Mayor Don Plusquellec is stubbornly optimistic. I don't know enough about "smart shrinkage" to know whether we need to follow Youngstown's model. But if we get to that point, it's an open question whether the administration would be willing to do so, or whether Plusquellec would fight it as somehow giving up.

For all of that, I still love this city. I still see great things happening and great potential. Part of that is measured by the fact that our shrinkage rate is well below that of the other northern cities.

Budget Watch: Strickland Likely to Veto Special Ed. Vouchers

The budget passed its floor vote with a unanimous-minus-one vote last night. Still not definitive word from Strickland about special ed. vouchers, but word seems to be that he will veto. Last night Jill noted a quick mention in Openers that Strickland said he would "almost certainly" veto the program.

Then this morning, this in the Dispatch story:

    A key item likely to be excised is a proposed voucher test program for special-needs students. The program would offer about 8,000 students with individualized education programs up to $20,000 apiece toward the cost of private-school tuition.
No source is given, but it looks like Dispatch reporters are hearing murmurs. All of this is consistent with the grapevine hum I'm hearing. Rest assured, special ed. vouchers will come up again. This is the second go round; Sen. Kevin Coughlin proposed much the same bill last year, and he's nothing if not persistent.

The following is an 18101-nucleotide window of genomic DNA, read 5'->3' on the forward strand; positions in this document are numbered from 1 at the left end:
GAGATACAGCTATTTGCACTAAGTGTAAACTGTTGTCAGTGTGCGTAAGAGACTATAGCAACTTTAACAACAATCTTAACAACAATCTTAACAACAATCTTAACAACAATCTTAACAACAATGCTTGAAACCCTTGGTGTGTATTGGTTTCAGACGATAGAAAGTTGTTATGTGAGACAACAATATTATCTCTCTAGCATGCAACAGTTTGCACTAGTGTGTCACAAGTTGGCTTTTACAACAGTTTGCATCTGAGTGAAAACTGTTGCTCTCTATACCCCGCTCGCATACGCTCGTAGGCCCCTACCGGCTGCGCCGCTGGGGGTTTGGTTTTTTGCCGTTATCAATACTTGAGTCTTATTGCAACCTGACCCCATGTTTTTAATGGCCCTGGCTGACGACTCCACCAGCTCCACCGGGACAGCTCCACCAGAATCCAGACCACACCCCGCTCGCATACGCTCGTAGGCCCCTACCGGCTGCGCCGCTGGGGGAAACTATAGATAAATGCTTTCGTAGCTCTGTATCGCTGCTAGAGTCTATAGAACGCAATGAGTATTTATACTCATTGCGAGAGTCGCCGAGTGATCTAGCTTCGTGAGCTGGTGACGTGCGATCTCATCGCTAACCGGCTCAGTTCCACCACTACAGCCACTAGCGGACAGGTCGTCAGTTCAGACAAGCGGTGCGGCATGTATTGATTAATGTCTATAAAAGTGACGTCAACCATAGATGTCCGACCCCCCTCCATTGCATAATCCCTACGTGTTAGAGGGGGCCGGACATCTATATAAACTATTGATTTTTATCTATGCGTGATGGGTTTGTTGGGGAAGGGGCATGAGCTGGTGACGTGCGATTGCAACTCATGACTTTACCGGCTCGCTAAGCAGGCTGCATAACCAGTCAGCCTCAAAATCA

It's entirely possible that at some point we will have a special ed vouchers bill. This one is as bad as a proposal can be -- basically a new middle class entitlement. Even voucher supporters should think twice about it.

Hillary Set to Go Negative

The Leftysphere is buzzing about revelations that Hillary Clinton's pollster is testing negative messages against primary opponents in Iowa. Daily Left put me on to the story as it appeared on Talking Points Memo. Among other things, the negative messages tested include flogging Edwards' $400 haircut.

Political consultant and newly minted Ohioan Craig Schecter weighs in with a body slam on Mark Penn, the Clinton consultant behind the attack strategy. Craig has worked with Penn and doesn't like him -- at least that seems to be what he is trying to convey by comparing Penn to anal leakage. He also refers to a Nation story about Hillary's advisers, including Penn. Here's a taste of that: